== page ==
I can tell how much I’m loving a review component when it has me going through my library of content wanting to hear how certain scenes or songs sound. In all cases, the 8805 delivered audio that was tremendously detailed with pinpoint accuracy. If something is recorded to sound just left or right of center, the 8805 places it there precisely. I also felt that going to six height speakers added a more immersive canopy of sound, with the height audio information more cohesively traveling from the front of the room to the back. Whether it was the jarring rumbling of tank treads and cannon fire in Fury, the swirling overhead phantom voices in Mad Max: Fury Road, the many multi-layered sounds from Ready Player One, or the creepy ambience that fills the house on Neibolt Street from IT, the 8805 made everything I watched more alive and exciting. Married with good speakers and subwoofers, the 8805 delivers audio that would crush virtually any commercial cinema.

Two-channel listening was also reference caliber, with airy, open, detailed sound. The 8805 lets you close your eyes and picture each performer on stage, or just sit back and enjoy the experience.

What can I say? I frickin’ loved the AV8805. I’m a movie nut — especially Dolby Atmos/DTS:X soundtracks — and the 8805 delivered a serious performance kick in the butt to my system. But the 8805 also handles music like a boss, meaning it isn’t a this-or-that proposition. Also, Marantz has said that when HDMI 2.1 becomes available, the 8805 will be eligible for an upgrade (cost unknown) so you can install this knowing it is ready for the future.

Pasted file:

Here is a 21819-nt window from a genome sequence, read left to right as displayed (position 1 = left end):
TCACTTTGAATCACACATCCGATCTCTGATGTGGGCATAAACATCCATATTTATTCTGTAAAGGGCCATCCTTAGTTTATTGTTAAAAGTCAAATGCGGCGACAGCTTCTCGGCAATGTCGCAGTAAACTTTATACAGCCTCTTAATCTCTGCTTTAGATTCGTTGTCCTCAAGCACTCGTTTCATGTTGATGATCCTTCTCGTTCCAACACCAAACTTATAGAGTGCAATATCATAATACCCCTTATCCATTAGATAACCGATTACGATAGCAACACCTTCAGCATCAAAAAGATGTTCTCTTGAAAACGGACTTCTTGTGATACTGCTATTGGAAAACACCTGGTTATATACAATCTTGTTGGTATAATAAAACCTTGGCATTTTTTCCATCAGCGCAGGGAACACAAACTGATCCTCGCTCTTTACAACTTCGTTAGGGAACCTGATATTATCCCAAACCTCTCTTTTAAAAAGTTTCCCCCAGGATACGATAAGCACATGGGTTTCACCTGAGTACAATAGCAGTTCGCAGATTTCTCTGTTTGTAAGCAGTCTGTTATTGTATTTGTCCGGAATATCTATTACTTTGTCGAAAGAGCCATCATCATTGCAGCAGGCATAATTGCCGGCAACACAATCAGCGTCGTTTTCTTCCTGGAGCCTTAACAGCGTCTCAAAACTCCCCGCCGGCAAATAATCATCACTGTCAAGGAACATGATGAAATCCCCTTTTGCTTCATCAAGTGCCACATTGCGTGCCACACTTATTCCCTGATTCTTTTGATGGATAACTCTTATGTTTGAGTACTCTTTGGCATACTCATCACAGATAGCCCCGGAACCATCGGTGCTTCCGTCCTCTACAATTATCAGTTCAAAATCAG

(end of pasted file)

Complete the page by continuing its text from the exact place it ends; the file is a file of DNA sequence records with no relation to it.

201.762.6500 / US.MARANTZ.com

Product Specs

  • 15.2-channel AV pre-amp/processor (13.1-channel processing, 7.1.6 or 9.1.4)
  • Supports Dolby Atmos, DTS:X, Auro-3D; IMAX Enhanced certified
  • Audyssey Platinum Suite (MultEQ XT32 processing, Sub EQ HT for dual subwoofer setups) and compatible with Audyssey MultEQ editor app
  • 8 full bandwidth 4K 60 Hz 4:4:4 HDMI 2.0a/HDCP 2.2 inputs; 3 HDMI outputs, including dual main-zone and discrete second zone; Dolby Vision compatible; eARC
  • High-resolution 192 kHz/32-bit DACs on all channels
  • WiFi, Bluetooth, Apple AirPlay 2, Spotify Connect
  • Integrated HEOS multiroom streaming including 192/24 FLAC and DSD 2.8/5.6 MHz
  • Balanced XLR and gold-plated unbalanced RCA jacks for all 15.2 audio outputs
  • Dimensions: 7.3 x 17.3 x 16.1-inches (HxWxD); Weight 30.2 pounds